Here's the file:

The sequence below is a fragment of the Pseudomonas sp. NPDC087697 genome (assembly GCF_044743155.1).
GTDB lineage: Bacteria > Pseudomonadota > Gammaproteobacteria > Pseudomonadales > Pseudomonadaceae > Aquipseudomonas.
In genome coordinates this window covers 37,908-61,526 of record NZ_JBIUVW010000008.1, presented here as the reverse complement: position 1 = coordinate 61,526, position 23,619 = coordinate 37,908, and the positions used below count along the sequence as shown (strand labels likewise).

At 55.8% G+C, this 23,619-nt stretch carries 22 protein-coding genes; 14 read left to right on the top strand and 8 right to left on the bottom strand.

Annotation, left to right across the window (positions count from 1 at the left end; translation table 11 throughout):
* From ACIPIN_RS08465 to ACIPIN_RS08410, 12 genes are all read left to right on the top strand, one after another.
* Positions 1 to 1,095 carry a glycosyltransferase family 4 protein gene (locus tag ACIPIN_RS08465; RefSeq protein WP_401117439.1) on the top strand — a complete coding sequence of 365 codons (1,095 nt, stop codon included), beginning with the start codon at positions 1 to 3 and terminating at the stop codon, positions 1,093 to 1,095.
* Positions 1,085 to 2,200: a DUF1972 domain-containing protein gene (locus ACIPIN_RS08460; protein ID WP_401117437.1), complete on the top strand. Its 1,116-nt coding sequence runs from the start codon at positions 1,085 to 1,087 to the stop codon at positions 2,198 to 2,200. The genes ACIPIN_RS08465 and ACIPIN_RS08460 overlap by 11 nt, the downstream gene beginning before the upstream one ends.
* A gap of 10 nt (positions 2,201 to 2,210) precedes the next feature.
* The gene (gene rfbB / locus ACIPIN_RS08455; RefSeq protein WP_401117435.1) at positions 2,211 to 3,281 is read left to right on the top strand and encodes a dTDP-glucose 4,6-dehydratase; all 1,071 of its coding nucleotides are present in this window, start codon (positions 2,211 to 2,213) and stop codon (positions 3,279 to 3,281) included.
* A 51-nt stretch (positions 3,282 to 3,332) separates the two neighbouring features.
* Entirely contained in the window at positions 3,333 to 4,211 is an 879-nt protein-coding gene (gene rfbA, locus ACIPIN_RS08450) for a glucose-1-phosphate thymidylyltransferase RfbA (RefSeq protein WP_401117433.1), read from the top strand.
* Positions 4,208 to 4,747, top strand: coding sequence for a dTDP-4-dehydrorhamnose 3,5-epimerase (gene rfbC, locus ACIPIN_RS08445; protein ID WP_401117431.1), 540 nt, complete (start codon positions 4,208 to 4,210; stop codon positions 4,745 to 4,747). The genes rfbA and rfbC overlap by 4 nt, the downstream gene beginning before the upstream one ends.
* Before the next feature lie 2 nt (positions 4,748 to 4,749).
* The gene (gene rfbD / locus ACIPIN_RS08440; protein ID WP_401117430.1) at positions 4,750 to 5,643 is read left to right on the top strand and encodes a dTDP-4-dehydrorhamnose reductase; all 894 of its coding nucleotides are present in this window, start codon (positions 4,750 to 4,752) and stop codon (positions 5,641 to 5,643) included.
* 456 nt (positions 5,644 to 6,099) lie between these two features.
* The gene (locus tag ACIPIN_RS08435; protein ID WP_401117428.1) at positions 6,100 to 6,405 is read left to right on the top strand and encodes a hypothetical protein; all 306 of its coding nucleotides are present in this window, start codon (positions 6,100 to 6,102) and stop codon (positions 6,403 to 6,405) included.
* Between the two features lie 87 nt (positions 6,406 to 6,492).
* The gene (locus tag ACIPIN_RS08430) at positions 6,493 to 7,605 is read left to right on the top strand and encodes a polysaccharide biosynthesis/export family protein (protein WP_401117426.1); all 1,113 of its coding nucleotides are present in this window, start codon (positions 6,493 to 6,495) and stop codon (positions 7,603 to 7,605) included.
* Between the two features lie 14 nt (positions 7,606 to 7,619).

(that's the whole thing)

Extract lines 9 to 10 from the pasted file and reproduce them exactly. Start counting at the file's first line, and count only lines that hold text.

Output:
* A gap of 10 nt (positions 2,201 to 2,210) precedes the next feature.
* The gene (gene rfbB / locus ACIPIN_RS08455; RefSeq protein WP_401117435.1) at positions 2,211 to 3,281 is read left to right on the top strand and encodes a dTDP-glucose 4,6-dehydratase; all 1,071 of its coding nucleotides are present in this window, start codon (positions 2,211 to 2,213) and stop codon (positions 3,279 to 3,281) included.